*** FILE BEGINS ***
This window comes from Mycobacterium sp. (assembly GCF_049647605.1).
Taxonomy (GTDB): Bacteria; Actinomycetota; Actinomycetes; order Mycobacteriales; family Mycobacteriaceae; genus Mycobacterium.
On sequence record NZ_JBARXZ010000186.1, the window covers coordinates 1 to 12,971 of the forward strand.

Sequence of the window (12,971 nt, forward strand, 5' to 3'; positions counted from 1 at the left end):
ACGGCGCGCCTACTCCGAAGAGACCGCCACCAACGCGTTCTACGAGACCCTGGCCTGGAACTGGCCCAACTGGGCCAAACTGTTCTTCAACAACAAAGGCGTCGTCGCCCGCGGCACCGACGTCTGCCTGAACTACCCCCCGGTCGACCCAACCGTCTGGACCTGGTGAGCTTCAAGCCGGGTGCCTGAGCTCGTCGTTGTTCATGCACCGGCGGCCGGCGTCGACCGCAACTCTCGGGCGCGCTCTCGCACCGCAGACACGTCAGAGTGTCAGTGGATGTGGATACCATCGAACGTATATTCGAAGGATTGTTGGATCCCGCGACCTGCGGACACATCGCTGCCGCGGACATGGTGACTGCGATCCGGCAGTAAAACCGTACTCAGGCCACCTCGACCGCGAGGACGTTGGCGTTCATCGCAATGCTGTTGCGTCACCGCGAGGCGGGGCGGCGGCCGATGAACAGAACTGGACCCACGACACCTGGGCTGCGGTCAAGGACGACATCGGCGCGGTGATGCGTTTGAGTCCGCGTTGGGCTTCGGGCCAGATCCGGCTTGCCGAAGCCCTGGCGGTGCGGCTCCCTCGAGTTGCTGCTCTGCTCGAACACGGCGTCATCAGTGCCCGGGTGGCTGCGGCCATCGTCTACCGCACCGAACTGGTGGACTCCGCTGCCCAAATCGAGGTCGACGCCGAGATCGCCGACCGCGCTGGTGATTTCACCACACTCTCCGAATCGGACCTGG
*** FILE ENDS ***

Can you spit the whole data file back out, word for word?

This window comes from Mycobacterium sp. (assembly GCF_049647605.1).
Taxonomy (GTDB): Bacteria; Actinomycetota; Actinomycetes; order Mycobacteriales; family Mycobacteriaceae; genus Mycobacterium.
On sequence record NZ_JBARXZ010000186.1, the window covers coordinates 1 to 12,971 of the forward strand.

Sequence of the window (12,971 nt, forward strand, 5' to 3'; positions counted from 1 at the left end):
ACGGCGCGCCTACTCCGAAGAGACCGCCACCAACGCGTTCTACGAGACCCTGGCCTGGAACTGGCCCAACTGGGCCAAACTGTTCTTCAACAACAAAGGCGTCGTCGCCCGCGGCACCGACGTCTGCCTGAACTACCCCCCGGTCGACCCAACCGTCTGGACCTGGTGAGCTTCAAGCCGGGTGCCTGAGCTCGTCGTTGTTCATGCACCGGCGGCCGGCGTCGACCGCAACTCTCGGGCGCGCTCTCGCACCGCAGACACGTCAGAGTGTCAGTGGATGTGGATACCATCGAACGTATATTCGAAGGATTGTTGGATCCCGCGACCTGCGGACACATCGCTGCCGCGGACATGGTGACTGCGATCCGGCAGTAAAACCGTACTCAGGCCACCTCGACCGCGAGGACGTTGGCGTTCATCGCAATGCTGTTGCGTCACCGCGAGGCGGGGCGGCGGCCGATGAACAGAACTGGACCCACGACACCTGGGCTGCGGTCAAGGACGACATCGGCGCGGTGATGCGTTTGAGTCCGCGTTGGGCTTCGGGCCAGATCCGGCTTGCCGAAGCCCTGGCGGTGCGGCTCCCTCGAGTTGCTGCTCTGCTCGAACACGGCGTCATCAGTGCCCGGGTGGCTGCGGCCATCGTCTACCGCACCGAACTGGTGGACTCCGCTGCCCAAATCGAGGTCGACGCCGAGATCGCCGACCGCGCTGGTGATTTCACCACACTCTCCGAATCGGACCTGG